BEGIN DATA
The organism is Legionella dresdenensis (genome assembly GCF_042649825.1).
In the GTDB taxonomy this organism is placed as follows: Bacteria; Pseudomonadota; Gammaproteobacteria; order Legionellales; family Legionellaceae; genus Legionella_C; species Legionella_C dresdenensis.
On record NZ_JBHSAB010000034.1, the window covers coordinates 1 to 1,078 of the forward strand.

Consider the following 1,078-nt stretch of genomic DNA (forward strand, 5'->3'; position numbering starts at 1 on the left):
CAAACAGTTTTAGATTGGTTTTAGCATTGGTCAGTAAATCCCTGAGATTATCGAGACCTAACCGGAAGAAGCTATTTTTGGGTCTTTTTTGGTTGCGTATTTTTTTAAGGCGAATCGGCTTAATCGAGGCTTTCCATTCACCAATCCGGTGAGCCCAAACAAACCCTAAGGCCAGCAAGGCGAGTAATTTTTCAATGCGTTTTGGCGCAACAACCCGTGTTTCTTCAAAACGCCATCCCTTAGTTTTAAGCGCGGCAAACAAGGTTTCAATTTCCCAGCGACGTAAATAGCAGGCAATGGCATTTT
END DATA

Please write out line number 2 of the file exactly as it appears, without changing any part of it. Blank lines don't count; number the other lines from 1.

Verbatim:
In the GTDB taxonomy this organism is placed as follows: Bacteria; Pseudomonadota; Gammaproteobacteria; order Legionellales; family Legionellaceae; genus Legionella_C; species Legionella_C dresdenensis.